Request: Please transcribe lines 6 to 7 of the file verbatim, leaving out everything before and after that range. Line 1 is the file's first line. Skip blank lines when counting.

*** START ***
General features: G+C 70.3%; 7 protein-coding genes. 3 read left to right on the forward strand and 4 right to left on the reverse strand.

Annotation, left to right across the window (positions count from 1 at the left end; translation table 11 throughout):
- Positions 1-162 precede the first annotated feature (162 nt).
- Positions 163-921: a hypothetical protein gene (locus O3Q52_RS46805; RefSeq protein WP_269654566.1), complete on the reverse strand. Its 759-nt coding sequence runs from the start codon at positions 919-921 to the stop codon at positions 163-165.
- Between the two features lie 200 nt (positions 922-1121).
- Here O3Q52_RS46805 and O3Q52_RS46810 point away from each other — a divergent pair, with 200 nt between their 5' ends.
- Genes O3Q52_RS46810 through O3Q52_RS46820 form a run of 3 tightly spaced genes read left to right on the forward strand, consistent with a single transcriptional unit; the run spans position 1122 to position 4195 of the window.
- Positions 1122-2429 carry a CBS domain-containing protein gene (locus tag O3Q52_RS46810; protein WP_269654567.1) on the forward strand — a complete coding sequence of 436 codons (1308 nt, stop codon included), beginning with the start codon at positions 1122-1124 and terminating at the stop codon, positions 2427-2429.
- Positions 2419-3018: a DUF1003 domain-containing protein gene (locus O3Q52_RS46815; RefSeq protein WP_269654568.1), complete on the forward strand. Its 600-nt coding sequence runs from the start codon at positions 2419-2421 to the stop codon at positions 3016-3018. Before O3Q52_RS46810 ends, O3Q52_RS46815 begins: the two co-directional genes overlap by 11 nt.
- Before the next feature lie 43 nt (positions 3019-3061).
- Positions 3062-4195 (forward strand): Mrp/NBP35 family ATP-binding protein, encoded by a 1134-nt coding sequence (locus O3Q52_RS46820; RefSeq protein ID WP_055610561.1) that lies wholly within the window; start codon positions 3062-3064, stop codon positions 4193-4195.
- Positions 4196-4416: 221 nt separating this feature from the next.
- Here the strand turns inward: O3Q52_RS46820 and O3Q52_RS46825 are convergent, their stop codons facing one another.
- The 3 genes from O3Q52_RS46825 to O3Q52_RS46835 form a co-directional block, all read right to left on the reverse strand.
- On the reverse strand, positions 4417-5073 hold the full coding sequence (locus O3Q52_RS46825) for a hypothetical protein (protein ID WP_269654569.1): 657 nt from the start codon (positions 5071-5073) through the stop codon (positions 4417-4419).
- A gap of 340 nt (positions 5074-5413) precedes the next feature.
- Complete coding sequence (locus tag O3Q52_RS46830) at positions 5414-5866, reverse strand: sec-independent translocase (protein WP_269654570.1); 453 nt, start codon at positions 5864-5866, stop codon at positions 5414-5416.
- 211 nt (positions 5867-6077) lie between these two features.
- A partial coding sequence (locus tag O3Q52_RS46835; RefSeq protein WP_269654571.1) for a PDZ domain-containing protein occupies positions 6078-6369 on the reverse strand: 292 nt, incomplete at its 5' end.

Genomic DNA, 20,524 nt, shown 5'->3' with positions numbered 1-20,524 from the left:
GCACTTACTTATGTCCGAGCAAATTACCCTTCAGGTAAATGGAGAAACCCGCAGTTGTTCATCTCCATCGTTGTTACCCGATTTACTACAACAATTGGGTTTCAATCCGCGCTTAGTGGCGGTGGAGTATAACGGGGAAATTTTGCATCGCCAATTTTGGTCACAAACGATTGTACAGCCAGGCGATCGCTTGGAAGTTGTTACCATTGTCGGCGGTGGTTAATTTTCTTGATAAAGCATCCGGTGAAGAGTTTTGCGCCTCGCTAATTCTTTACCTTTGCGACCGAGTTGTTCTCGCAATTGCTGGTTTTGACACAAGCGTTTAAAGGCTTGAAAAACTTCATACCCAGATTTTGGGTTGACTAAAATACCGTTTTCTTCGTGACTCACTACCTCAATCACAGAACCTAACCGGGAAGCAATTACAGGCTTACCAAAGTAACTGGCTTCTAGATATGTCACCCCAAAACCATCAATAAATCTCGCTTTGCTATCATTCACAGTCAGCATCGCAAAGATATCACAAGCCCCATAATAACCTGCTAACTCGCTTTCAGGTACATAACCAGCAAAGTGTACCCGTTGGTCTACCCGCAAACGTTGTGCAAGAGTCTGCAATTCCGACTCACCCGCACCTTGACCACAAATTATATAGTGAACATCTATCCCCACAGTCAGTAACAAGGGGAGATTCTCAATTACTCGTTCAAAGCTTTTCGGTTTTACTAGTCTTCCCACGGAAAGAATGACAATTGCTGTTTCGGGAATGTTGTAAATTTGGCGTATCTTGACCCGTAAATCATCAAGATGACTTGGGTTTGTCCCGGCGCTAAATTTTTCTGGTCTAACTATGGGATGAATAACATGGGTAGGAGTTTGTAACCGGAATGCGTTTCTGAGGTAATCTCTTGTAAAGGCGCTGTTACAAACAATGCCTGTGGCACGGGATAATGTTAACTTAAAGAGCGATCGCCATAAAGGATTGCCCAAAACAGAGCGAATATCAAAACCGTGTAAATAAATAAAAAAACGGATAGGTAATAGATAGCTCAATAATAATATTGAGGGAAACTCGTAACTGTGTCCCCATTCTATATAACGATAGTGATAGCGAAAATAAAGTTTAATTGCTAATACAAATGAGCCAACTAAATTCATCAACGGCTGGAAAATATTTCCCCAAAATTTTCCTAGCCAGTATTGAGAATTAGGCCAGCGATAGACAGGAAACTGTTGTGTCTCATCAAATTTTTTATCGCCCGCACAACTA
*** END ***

- Here O3Q52_RS46805 and O3Q52_RS46810 point away from each other — a divergent pair, with 200 nt between their 5' ends.
- Genes O3Q52_RS46810 through O3Q52_RS46820 form a run of 3 tightly spaced genes read left to right on the forward strand, consistent with a single transcriptional unit; the run spans position 1122 to position 4195 of the window.